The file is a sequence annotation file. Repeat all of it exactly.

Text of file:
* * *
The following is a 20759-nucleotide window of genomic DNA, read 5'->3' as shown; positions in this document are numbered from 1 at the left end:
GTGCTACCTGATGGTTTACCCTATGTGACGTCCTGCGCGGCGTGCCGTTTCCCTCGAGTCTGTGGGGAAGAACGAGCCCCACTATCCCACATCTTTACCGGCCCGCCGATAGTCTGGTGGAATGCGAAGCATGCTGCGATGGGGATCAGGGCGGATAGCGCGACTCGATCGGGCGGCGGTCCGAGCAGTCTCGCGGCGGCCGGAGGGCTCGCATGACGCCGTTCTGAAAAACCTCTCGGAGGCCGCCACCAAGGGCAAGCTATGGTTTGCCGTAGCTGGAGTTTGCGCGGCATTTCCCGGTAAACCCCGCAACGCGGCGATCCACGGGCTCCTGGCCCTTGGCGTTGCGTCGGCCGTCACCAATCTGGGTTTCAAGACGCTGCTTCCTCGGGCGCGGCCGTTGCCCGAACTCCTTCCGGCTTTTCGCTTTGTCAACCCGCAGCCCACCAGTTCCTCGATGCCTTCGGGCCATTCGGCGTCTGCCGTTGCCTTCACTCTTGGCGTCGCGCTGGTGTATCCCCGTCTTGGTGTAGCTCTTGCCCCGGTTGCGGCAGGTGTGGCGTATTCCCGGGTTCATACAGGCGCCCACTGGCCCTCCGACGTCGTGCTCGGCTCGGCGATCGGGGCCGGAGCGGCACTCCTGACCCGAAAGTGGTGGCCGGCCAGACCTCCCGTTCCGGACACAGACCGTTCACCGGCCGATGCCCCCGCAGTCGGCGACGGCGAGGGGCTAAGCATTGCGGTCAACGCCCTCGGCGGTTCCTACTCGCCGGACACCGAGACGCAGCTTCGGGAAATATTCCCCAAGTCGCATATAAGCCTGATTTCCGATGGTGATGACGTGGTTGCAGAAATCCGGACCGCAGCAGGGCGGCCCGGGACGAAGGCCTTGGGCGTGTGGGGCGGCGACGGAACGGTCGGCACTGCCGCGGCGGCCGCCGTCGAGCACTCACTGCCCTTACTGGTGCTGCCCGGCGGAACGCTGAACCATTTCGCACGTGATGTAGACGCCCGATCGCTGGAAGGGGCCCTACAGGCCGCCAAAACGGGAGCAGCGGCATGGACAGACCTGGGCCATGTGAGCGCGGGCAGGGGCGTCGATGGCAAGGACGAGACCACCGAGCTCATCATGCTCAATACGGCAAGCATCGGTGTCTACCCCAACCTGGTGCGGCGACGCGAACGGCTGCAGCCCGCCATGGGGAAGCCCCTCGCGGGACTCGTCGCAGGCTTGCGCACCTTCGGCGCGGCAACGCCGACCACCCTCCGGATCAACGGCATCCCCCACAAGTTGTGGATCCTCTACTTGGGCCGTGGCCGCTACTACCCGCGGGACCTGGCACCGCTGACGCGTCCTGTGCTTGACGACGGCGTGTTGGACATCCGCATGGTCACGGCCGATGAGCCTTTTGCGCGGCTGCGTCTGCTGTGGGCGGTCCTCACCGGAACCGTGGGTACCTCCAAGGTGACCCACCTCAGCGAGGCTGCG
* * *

The following is a 20759-nucleotide window of genomic DNA, read 5'->3' as shown; positions in this document are numbered from 1 at the left end:
GTGCTACCTGATGGTTTACCCTATGTGACGTCCTGCGCGGCGTGCCGTTTCCCTCGAGTCTGTGGGGAAGAACGAGCCCCACTATCCCACATCTTTACCGGCCCGCCGATAGTCTGGTGGAATGCGAAGCATGCTGCGATGGGGATCAGGGCGGATAGCGCGACTCGATCGGGCGGCGGTCCGAGCAGTCTCGCGGCGGCCGGAGGGCTCGCATGACGCCGTTCTGAAAAACCTCTCGGAGGCCGCCACCAAGGGCAAGCTATGGTTTGCCGTAGCTGGAGTTTGCGCGGCATTTCCCGGTAAACCCCGCAACGCGGCGATCCACGGGCTCCTGGCCCTTGGCGTTGCGTCGGCCGTCACCAATCTGGGTTTCAAGACGCTGCTTCCTCGGGCGCGGCCGTTGCCCGAACTCCTTCCGGCTTTTCGCTTTGTCAACCCGCAGCCCACCAGTTCCTCGATGCCTTCGGGCCATTCGGCGTCTGCCGTTGCCTTCACTCTTGGCGTCGCGCTGGTGTATCCCCGTCTTGGTGTAGCTCTTGCCCCGGTTGCGGCAGGTGTGGCGTATTCCCGGGTTCATACAGGCGCCCACTGGCCCTCCGACGTCGTGCTCGGCTCGGCGATCGGGGCCGGAGCGGCACTCCTGACCCGAAAGTGGTGGCCGGCCAGACCTCCCGTTCCGGACACAGACCGTTCACCGGCCGATGCCCCCGCAGTCGGCGACGGCGAGGGGCTAAGCATTGCGGTCAACGCCCTCGGCGGTTCCTACTCGCCGGACACCGAGACGCAGCTTCGGGAAATATTCCCCAAGTCGCATATAAGCCTGATTTCCGATGGTGATGACGTGGTTGCAGAAATCCGGACCGCAGCAGGGCGGCCCGGGACGAAGGCCTTGGGCGTGTGGGGCGGCGACGGAACGGTCGGCACTGCCGCGGCGGCCGCCGTCGAGCACTCACTGCCCTTACTGGTGCTGCCCGGCGGAACGCTGAACCATTTCGCACGTGATGTAGACGCCCGATCGCTGGAAGGGGCCCTACAGGCCGCCAAAACGGGAGCAGCGGCATGGACAGACCTGGGCCATGTGAGCGCGGGCAGGGGCGTCGATGGCAAGGACGAGACCACCGAGCTCATCATGCTCAATACGGCAAGCATCGGTGTCTACCCCAACCTGGTGCGGCGACGCGAACGGCTGCAGCCCGCCATGGGGAAGCCCCTCGCGGGACTCGTCGCAGGCTTGCGCACCTTCGGCGCGGCAACGCCGACCACCCTCCGGATCAACGGCATCCCCCACAAGTTGTGGATCCTCTACTTGGGCCGTGGCCGCTACTACCCGCGGGACCTGGCACCGCTGACGCGTCCTGTGCTTGACGACGGCGTGTTGGACATCCGCATGGTCACGGCCGATGAGCCTTTTGCGCGGCTGCGTCTGCTGTGGGCGGTCCTCACCGGAACCGTGGGTACCTCCAAGGTGACCCACCTCAGCGAGGCTGCG